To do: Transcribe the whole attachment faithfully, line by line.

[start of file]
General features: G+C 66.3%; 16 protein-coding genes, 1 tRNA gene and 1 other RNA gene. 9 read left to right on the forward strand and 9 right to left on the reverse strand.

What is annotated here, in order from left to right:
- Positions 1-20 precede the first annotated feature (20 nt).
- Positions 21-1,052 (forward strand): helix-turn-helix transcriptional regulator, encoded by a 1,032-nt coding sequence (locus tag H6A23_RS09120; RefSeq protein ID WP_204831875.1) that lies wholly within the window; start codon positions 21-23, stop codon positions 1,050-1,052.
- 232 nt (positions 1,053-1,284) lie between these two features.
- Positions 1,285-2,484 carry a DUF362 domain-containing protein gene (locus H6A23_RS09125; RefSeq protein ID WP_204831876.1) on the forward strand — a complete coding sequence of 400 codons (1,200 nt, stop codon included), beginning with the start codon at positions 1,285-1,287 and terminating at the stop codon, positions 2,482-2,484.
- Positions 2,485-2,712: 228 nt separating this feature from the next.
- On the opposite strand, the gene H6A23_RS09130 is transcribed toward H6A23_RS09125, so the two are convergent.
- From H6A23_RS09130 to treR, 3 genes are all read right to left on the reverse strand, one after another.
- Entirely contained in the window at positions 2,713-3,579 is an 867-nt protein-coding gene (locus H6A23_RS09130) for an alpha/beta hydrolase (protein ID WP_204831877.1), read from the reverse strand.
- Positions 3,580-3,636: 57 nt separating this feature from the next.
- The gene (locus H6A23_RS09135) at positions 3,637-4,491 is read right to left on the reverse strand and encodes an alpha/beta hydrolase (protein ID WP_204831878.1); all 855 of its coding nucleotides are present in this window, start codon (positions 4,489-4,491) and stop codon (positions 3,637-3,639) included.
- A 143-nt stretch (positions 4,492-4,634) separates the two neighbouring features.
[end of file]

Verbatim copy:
General features: G+C 66.3%; 16 protein-coding genes, 1 tRNA gene and 1 other RNA gene. 9 read left to right on the forward strand and 9 right to left on the reverse strand.

What is annotated here, in order from left to right:
- Positions 1-20 precede the first annotated feature (20 nt).
- Positions 21-1,052 (forward strand): helix-turn-helix transcriptional regulator, encoded by a 1,032-nt coding sequence (locus tag H6A23_RS09120; RefSeq protein ID WP_204831875.1) that lies wholly within the window; start codon positions 21-23, stop codon positions 1,050-1,052.
- 232 nt (positions 1,053-1,284) lie between these two features.
- Positions 1,285-2,484 carry a DUF362 domain-containing protein gene (locus H6A23_RS09125; RefSeq protein ID WP_204831876.1) on the forward strand — a complete coding sequence of 400 codons (1,200 nt, stop codon included), beginning with the start codon at positions 1,285-1,287 and terminating at the stop codon, positions 2,482-2,484.
- Positions 2,485-2,712: 228 nt separating this feature from the next.
- On the opposite strand, the gene H6A23_RS09130 is transcribed toward H6A23_RS09125, so the two are convergent.
- From H6A23_RS09130 to treR, 3 genes are all read right to left on the reverse strand, one after another.
- Entirely contained in the window at positions 2,713-3,579 is an 867-nt protein-coding gene (locus H6A23_RS09130) for an alpha/beta hydrolase (protein ID WP_204831877.1), read from the reverse strand.
- Positions 3,580-3,636: 57 nt separating this feature from the next.
- The gene (locus H6A23_RS09135) at positions 3,637-4,491 is read right to left on the reverse strand and encodes an alpha/beta hydrolase (protein ID WP_204831878.1); all 855 of its coding nucleotides are present in this window, start codon (positions 4,489-4,491) and stop codon (positions 3,637-3,639) included.
- A 143-nt stretch (positions 4,492-4,634) separates the two neighbouring features.